The first wave of baby boomers will begin to hit retirement age in 2011, opening a new generational chapter with tremendous impact on U.S. and global economies. The baby boomer population is made up of some 78.2 million people, or approximately 26 percent of the entire U.S. population, according to 2005 estimates by the U.S. Census Bureau.

Baby boomers with “empty nests” are already making a significant dent in the housing market by moving into smaller residences, such as one-story homes or condominiums. A significant portion of baby boomers are also inclined to move into seasonal or vacation properties as their primary residence upon retirement, according to a study last year by the National Association of Realtors.

It is anticipated that the new retirees will pursue active lifestyles through vocations or hobbies that they enjoy, presenting opportunities in recreational businesses and tourism ventures that cater to their interests. Demand for assisted living is also likely take a sharp increase, as the health care system braces itself for an aging demographic that it isn’t “ready” for, according to an April 14 release from the Associated Press.

For more information about opportunities with senior living, read our previous article Top 10 Baby Boomer Investments.

4. Global tourism

As a result of increased global awareness, travel to foreign countries has become a mainstream phenomenon. And in spite of a recent slowdown, global travel and tourism is projected to grow steadily between 2009 and 2018 at an average rate of 4.4 percent per years, according to Tourism Satellite Accounting (TSA) research launched last month by the World Travel & Tourism Council and its strategic partner Accenture. It is estimated that growth will support 297 million jobs and 10.5 percent of global GDP by 2018.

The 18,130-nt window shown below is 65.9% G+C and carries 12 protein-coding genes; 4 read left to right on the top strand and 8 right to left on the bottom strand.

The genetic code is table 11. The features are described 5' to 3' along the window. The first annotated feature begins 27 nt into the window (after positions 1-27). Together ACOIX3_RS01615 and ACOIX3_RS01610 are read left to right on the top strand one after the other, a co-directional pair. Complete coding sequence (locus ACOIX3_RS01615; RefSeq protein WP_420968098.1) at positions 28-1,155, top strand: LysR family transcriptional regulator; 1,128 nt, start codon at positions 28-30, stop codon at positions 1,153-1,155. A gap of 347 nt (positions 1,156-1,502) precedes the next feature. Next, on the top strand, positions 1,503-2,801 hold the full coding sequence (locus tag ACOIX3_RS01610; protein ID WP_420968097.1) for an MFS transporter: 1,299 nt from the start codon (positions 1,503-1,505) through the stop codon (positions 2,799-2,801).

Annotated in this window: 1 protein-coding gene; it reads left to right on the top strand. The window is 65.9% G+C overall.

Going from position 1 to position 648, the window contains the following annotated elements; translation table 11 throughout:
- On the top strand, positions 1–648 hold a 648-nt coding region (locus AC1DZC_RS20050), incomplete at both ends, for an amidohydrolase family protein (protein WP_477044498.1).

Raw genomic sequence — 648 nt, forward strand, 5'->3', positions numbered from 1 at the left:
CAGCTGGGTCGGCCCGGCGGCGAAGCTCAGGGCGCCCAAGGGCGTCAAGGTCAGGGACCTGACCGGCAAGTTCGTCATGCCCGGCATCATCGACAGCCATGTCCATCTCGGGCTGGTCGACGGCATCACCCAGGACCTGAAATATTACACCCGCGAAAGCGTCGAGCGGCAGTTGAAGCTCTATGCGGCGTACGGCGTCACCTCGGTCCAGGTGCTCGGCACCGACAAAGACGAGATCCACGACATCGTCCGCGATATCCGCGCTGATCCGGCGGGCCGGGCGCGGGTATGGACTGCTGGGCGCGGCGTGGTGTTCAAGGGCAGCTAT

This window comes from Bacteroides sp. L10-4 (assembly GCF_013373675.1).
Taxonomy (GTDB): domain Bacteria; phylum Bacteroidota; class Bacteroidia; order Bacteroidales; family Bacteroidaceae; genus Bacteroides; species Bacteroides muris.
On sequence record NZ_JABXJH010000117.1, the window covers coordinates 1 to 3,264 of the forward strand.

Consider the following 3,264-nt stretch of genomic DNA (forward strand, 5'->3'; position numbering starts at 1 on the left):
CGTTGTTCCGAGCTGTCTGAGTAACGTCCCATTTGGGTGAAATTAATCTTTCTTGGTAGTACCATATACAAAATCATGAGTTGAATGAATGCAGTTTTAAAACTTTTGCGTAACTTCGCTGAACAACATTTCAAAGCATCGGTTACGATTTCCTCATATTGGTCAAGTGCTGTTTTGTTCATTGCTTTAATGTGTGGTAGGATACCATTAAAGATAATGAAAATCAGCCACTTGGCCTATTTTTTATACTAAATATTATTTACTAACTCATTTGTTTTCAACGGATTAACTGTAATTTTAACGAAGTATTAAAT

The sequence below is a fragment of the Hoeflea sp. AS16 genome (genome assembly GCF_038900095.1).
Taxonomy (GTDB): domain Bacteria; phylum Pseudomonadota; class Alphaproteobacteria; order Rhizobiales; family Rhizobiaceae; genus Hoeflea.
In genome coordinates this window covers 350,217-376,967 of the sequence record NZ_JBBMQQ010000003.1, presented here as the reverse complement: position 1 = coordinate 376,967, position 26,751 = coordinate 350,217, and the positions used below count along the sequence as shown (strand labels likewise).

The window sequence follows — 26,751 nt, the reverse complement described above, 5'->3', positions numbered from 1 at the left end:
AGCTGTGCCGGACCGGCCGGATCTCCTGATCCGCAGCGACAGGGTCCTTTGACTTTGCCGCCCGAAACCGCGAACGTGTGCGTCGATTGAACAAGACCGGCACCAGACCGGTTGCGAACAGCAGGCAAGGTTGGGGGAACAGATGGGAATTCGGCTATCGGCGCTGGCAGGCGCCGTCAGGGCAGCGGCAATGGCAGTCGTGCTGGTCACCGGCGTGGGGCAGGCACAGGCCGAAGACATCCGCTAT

Although the cost of living in the U.S. has risen significantly with high fuel prices and a weakened dollar, Americans are still taking vacations—on a budget. In 2007, 13.25 million Americans visited Europe, a 2.7 percent increase over 2006; some industry analysts expect that number will remain flat or increase slightly this year, according to an article published by The New York Times this month. However, some travel has shifted to less expensive countries, such as Portugal, where the dollar goes further.

Conversely, some 57 million foreigners traveled to the U.S. in 2007, spending $123 billion, according to Department of Commerce numbers cited in the Times article.

In addition to traditional tourism, an emerging market for medical tourism will likely have a positive impact on destination economies.

5. Internet-related business

With the entrance of the Internet and World Wide Web into the mainstream sphere more than a decade ago, entrepreneurs have gained access to a market far broader than that of traditional brick-and-mortar stores.

Internet users number more than 1.3 billion, or 20 percent of the world’s population, as of December 2007, according to InternetWorldState.com. In order to compete for potential consumers on the Internet, establishing a presence online has become a near necessity for business owners.

Purely web-based businesses have an unusual potential for profit by cutting back on traditional expenditures such as such as storefront leases, maintenance and round-the-clock staffing. Business owners who sell goods can avoid the costs of hosting their own website by posting items on platforms such as eBay and Amazon, which garner hundreds of millions visits each month.

For traditional business owners, selling products on the Internet can also provide a supplementary stream of income.

One drawback for Internet business involves the vast competition for consumers; the ease of comparison shopping can easily drive some products into a buyer’s market. Therefore, small Internet-related businesses require a high-degree of innovation and often cater to niche markets in order to be successful.